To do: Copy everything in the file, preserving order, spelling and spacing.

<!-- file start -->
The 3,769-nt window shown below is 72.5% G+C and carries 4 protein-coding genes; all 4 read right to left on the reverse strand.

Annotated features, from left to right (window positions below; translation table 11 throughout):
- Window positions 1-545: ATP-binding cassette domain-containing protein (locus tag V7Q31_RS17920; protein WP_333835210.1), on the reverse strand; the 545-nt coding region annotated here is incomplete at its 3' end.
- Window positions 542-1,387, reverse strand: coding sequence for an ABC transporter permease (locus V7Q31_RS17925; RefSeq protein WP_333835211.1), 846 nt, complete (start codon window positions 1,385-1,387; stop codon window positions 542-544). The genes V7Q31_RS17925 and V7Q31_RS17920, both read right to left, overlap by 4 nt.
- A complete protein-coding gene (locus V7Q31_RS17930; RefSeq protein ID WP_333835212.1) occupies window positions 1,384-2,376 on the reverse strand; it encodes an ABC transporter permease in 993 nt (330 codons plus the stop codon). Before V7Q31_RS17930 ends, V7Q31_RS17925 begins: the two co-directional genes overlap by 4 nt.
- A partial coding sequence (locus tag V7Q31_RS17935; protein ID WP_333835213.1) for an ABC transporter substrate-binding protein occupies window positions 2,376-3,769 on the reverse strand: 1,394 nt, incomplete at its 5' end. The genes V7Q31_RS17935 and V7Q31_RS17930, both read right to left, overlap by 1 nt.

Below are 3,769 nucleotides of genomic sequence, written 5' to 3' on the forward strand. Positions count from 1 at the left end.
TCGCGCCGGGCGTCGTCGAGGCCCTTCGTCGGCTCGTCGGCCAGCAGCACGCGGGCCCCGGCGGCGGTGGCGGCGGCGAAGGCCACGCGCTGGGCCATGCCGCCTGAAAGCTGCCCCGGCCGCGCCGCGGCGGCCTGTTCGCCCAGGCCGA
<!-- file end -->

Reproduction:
The 3,769-nt window shown below is 72.5% G+C and carries 4 protein-coding genes; all 4 read right to left on the reverse strand.

Annotated features, from left to right (window positions below; translation table 11 throughout):
- Window positions 1-545: ATP-binding cassette domain-containing protein (locus tag V7Q31_RS17920; protein WP_333835210.1), on the reverse strand; the 545-nt coding region annotated here is incomplete at its 3' end.
- Window positions 542-1,387, reverse strand: coding sequence for an ABC transporter permease (locus V7Q31_RS17925; RefSeq protein WP_333835211.1), 846 nt, complete (start codon window positions 1,385-1,387; stop codon window positions 542-544). The genes V7Q31_RS17925 and V7Q31_RS17920, both read right to left, overlap by 4 nt.
- A complete protein-coding gene (locus V7Q31_RS17930; RefSeq protein ID WP_333835212.1) occupies window positions 1,384-2,376 on the reverse strand; it encodes an ABC transporter permease in 993 nt (330 codons plus the stop codon). Before V7Q31_RS17930 ends, V7Q31_RS17925 begins: the two co-directional genes overlap by 4 nt.
- A partial coding sequence (locus tag V7Q31_RS17935; protein ID WP_333835213.1) for an ABC transporter substrate-binding protein occupies window positions 2,376-3,769 on the reverse strand: 1,394 nt, incomplete at its 5' end. The genes V7Q31_RS17935 and V7Q31_RS17930, both read right to left, overlap by 1 nt.

Below are 3,769 nucleotides of genomic sequence, written 5' to 3' on the forward strand. Positions count from 1 at the left end.
TCGCGCCGGGCGTCGTCGAGGCCCTTCGTCGGCTCGTCGGCCAGCAGCACGCGGGCCCCGGCGGCGGTGGCGGCGGCGAAGGCCACGCGCTGGGCCATGCCGCCTGAAAGCTGCCCCGGCCGCGCCGCGGCGGCCTGTTCGCCCAGGCCGA